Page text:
The claim is not particularly shocking, since 35 appears to offer a mixture of youth and experience. I don’t feel particularly ‘old’, but I am no longer able to call myself ‘young’ without feeling slightly self-conscious. I am not yet approaching middle age, if only because that category now seems to extend well into people’s sixties, and being ‘thirty-something’ does little to inform or inspire. I suppose I am half way to my biblical life expectancy of ‘three score year and ten’, but with fingers crossed for a cure for type-one diabetes and plenty of runs in the park, I hope to be post-biblical in my longevity.
The claim that 35 is the best age to be comes from the insurer Aviva (formerly Norwich Union). It looks like a pretext for talking about when is a good time to get insured or save, and to be honest, it does not appear to present a particularly compelling case:
“It asked more than 2,000 adults from across the age ranges what they thought the best age was to be, and the average came out as 35. While only those aged 45-54 picked that exact age, most groups chose somewhere in the 30s, except 18-24-year-olds who said 27 and those aged 65 and over who said 44.”
You don’t have to be a statistician to sense the limitations of such averaging from self-report measures, and you don’t have to have studied philosophy to wonder on what basis ‘best’ is being judged.
Moreover, previous self-report measures have also indicated that happiness throughout the lifespan is u-shaped, or as the BBC put it, smiled-shaped, and they have similar limitations, while pointing to the opposite result(!) i.e. that life in your thirties and forties is a low point in the life span. Moreover, a previous study by Relate suggests 35 is the age when your mid-life crisis has a good chance of kicking-off in earnest.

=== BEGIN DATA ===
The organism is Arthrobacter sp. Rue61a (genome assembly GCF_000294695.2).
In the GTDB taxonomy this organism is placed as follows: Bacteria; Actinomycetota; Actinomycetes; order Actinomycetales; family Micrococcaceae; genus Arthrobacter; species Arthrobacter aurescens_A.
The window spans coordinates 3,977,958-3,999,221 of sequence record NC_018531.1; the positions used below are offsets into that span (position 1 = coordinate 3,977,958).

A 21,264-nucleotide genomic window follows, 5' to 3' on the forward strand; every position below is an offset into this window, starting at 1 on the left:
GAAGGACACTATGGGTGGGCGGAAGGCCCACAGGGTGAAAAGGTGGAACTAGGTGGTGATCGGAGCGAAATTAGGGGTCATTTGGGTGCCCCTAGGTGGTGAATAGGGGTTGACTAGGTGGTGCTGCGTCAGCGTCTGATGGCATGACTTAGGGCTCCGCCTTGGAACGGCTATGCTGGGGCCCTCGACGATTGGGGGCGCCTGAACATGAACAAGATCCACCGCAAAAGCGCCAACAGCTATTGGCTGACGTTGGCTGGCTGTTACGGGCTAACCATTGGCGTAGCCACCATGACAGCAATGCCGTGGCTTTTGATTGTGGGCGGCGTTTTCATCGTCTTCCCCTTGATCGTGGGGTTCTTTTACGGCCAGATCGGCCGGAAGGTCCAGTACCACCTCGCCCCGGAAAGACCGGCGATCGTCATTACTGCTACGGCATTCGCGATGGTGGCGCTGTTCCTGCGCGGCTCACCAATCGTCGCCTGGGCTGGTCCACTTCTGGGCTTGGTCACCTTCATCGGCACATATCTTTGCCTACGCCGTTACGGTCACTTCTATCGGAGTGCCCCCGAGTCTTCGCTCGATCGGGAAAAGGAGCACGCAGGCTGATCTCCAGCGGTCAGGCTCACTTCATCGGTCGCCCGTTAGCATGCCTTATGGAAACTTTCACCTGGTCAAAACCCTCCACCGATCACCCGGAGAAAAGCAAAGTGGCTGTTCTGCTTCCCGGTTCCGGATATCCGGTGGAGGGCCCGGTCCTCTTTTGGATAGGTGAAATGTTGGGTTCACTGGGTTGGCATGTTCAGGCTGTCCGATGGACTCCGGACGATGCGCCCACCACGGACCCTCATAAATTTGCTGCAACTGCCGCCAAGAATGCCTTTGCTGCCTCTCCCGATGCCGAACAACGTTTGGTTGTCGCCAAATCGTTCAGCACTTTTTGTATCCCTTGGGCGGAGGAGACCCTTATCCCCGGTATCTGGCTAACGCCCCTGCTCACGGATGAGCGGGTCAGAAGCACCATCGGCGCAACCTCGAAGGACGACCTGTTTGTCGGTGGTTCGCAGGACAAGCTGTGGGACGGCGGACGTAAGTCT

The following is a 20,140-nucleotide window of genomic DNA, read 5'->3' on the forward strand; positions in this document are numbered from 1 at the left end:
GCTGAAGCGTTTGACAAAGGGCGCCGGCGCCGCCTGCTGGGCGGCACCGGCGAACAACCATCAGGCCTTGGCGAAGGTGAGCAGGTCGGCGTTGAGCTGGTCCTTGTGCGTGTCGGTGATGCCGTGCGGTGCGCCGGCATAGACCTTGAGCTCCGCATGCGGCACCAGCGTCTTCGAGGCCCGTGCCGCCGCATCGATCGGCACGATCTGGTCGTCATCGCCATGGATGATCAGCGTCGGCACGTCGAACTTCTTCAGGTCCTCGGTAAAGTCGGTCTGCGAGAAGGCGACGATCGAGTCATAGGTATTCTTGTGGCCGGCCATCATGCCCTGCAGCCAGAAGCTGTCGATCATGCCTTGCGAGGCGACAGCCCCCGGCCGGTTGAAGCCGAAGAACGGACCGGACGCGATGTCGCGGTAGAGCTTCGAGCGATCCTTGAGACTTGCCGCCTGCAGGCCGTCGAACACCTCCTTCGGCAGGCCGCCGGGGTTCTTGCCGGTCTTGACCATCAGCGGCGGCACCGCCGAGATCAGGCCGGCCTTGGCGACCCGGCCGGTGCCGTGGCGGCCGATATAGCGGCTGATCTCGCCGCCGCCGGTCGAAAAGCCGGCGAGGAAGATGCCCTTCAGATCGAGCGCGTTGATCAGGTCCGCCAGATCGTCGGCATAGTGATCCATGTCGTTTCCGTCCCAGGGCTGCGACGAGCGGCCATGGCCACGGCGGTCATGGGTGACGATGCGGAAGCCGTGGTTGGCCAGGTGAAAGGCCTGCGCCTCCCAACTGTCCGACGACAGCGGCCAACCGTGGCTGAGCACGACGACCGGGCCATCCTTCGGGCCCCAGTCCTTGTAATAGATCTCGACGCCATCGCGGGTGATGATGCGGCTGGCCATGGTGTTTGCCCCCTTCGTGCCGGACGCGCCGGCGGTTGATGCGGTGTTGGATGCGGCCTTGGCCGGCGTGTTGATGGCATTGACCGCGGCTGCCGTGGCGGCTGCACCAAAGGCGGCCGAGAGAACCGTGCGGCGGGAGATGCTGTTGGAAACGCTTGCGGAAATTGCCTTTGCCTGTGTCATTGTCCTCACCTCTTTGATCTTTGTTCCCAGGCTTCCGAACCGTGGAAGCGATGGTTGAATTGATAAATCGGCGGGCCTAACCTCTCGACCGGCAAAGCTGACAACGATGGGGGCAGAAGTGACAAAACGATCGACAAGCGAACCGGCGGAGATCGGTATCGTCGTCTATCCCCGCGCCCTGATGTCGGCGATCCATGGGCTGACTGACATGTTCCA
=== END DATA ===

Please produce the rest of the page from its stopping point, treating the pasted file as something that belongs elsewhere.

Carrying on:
Now there’s a cheering thought…
Whatever you think of the empirical evidence(and it doesn’t impress me much) it feels like we are missing something much more fundamental. If you wait for a better life, or long for an age and lifestyle that has already passed, you are almost certain to be unhappy. It may be true that part of wellbeing consists of satisfaction about the past and hopefulness for the future, but the experience of happiness has to be savoured in the present.
The best age ‘to be’, surely, is whatever age you are now.
There is a well worn truism in the world of marketing: “I know half of my advertising budget is wasted, I just don’t know which half.”
There is no such doubt with a recent high-budget promotional video by the European Commission that was recently withdrawn, available in today’s guardian.
To start with perhaps the only positive feature, I liked the way the lady in yellow representing Europe morphed into one of the stars of the EU flag…there might be a way to rescue some similar device to make the case that we are stronger together, better with more etc…Maybe.
But that concluding trope came at the cost of a shockingly insensitive set of implicit messages. A white woman, dressed in yellow(confusingly, it looked like a reference to the American film, ‘Kill Bill‘) is threatened by three very ‘other’-looking men from China, India and Brazil…all of whom look more or less menacing. She represents Europe (White) against the threat from major world players (non-white) and she defends herself by multiplying herself (several White) such that the three non-white characters are ‘tamed’ into submission. They all sit down, but clearly on the terms of the white majority….